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At what mm do photos start to get rounded edges?

What is the smallest size lense you can use before you get distortion on the edges of your pictures? Im looking for a wide angle zoom lense and would like to get widest one i can without having distorted pictures.

by Max Dallman at 2006-08-30 17:12:42 UTC (ed. Mar 12 2008 ) Florida , United States | Bookmark | | Report spam→

Barrel distortion depends on the lens pure and simple. It used to be that fixed lenses distorted less than zooms, but nowadays that is not necessarily so. However, even the best wide angles are going to distort, there is no getting around that. You need to consult the stats for each lens in order to form an opinion. With digital and its need for extra wide lenses there is of course much greater potential for distortion, but some of the better lenses do a great job handling this, and the milder form can be corrected easily enough in photoshop.

by Jon Anderson | 30 Aug 2006 19:08 | Santo Domingo, Dominican Republic | | Report spam→
“With digital and its need for extra wide lenses there is of course much greater potential for distortion”

wouldn’t the crop factor minimize this – or is lens distortion proportionally linear ?

by [former member] | 31 Aug 2006 06:08 | lausanne, Switzerland | | Report spam→
there’s no simple answer to this question. lenses are designed differently:

for example, a RECTILINEAR wide angle lens distorts a lot less than a FISH-EYE lens, which distorts a whole lot more. A 15mm rectilinear, therefore, distorts less than a 16mm fisheye, even though the one is wider than the other.

then you get into RETROFOCUS vs. NON-RETROFOCUS designs for wide angle lens. most modern wide-angle lenses for SLR cameras are retrofocus so that the rear lens element does not need to be too close to the focal plane; no need for mirror lock-up, etc. however, non-retrofocus designs, such as the old Nikkor 21mm f/4 or Canon 19mm f/3.5, will distort less than their retrofocus cousins. but they will vignette. also modern retrofocus lenses, at least the high end ones, have been corrected more.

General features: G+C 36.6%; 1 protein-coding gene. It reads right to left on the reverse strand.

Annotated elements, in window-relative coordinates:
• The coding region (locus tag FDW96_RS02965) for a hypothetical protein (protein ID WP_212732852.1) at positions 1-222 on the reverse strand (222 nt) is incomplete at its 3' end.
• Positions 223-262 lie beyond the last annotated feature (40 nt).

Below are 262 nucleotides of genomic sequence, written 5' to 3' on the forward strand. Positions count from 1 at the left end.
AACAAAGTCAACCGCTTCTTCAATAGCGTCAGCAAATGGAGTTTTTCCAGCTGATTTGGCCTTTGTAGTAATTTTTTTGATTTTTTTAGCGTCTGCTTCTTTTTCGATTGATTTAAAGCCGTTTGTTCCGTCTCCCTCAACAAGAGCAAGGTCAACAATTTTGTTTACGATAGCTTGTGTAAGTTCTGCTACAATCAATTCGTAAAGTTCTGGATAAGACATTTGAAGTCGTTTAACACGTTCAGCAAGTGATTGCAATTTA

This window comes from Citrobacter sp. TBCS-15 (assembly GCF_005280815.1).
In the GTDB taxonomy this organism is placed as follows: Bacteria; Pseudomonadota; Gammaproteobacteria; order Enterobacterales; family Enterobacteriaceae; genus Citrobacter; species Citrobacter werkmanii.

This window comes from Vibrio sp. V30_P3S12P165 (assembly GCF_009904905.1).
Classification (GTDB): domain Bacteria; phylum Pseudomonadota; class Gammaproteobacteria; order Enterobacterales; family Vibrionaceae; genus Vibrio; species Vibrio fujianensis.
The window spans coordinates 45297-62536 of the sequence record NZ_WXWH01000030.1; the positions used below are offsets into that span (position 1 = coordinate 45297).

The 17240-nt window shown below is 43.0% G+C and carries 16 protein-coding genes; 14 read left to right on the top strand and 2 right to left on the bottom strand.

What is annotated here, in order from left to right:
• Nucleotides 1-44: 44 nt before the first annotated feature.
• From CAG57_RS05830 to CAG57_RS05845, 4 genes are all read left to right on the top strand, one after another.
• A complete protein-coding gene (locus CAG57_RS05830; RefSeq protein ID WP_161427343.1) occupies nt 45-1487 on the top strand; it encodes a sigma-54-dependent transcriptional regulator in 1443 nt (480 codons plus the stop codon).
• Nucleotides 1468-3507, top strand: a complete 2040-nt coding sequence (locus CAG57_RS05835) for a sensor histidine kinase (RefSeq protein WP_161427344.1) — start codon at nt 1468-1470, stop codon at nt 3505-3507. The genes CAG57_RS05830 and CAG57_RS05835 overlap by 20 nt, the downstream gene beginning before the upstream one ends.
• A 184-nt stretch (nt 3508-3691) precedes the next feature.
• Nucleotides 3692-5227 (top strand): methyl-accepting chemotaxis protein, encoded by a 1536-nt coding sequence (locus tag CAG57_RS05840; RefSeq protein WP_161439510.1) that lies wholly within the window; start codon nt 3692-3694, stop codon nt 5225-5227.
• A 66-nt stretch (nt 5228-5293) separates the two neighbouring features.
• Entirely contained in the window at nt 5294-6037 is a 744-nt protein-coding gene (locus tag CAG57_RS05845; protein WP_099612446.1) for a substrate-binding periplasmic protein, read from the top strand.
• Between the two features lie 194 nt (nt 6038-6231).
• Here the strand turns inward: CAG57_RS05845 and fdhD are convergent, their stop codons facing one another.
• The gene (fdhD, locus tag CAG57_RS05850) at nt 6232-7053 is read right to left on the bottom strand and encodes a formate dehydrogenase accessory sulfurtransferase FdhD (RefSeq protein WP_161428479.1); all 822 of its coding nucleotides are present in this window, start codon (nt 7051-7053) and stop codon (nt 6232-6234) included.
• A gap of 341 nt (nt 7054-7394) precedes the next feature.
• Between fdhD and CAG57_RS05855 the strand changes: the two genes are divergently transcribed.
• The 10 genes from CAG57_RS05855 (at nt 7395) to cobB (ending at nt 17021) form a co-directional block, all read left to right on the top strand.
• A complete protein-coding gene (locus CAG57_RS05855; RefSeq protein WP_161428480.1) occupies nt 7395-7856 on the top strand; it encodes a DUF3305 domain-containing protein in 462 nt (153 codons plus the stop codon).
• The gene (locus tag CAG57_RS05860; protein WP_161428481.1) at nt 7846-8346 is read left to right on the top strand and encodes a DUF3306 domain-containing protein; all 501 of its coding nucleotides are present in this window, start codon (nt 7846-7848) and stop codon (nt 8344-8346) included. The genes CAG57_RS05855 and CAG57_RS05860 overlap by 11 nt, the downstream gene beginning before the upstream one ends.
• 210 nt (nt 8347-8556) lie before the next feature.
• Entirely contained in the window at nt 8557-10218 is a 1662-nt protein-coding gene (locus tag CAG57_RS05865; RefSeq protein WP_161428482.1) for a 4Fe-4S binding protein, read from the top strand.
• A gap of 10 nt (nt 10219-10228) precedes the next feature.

really expensive wide-angle lenses should distort less than their cheap alternatives. The Leica 28mm f/2.0 Aspherical in M mount, for example, distorts so little that you might think that the photos shot with it were made with a 35mm or even 50mm lens.

with digital and ultra-wide lenses, you have to worry about more than just distortion. because of the angle at which light hits the sensor, wider lenses don’t perform well on digital. the wider you get, the more fringing, halo-ing, and other such image degrading factors you’re going to get. that’s why some companies have made specific “digital” lenses supposedly corrected and optimized to reduce these problems. it’s also the reason why more digital cameras aren’t “full frame.”

then there’s technical vs. apparent distortion. Even a 35mm lens, barely even considered a wide-angle these days, distorts more than a normal 50mm. but we’re so used to seeing photos made with 35mm lenses that we don’t consider that level of distortion to be “too much.” And, the same is true with a good 28mm. So it’s fair to say that apparent or noticeable distortion starts with 25mm and 24mm lenses. that would be 16mm or 17mm for digital cameras with 1.5x crop factor.

20mm lenses, which become 30mm on 1.5x cropped digitals, are probably the widest you can go without it beginning to look like “wide-angle.”

by [former member] | 31 Aug 2006 08:08 | New York, NY, United States | | Report spam→
Thank you all, espescially Alan, very informative posts.

by Max Dallman | 31 Aug 2006 19:08 | Florida, United States | | Report spam→
one positive aspect of digital and the not-so-full-frame sensor is the fact that it tends not to show the barrel distortion on most lenses.

see the 5D review at dpreview. they actually compare this issue by putting images side-by-side made with the 5D and 20D.

also if you don’t shoot wide-open you will limit some barrel distortion. also adobe camera raw has a function that allows you to remove some of this after the shoot.

by Matthew Arnold | 06 Sep 2006 19:09 | New York, United States | | Report spam→

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Participants

Max Dallman, Young Photographer Max Dallman
Young Photographer
Tarpon Springs, Floirda , United States
Jon Anderson, Photographer & Writer Jon Anderson
Photographer & Writer
Ocala Florida , United States
Matthew Arnold, Photographer Matthew Arnold
Photographer
(Matthew Arnold Photography)
Tobruk , Libya


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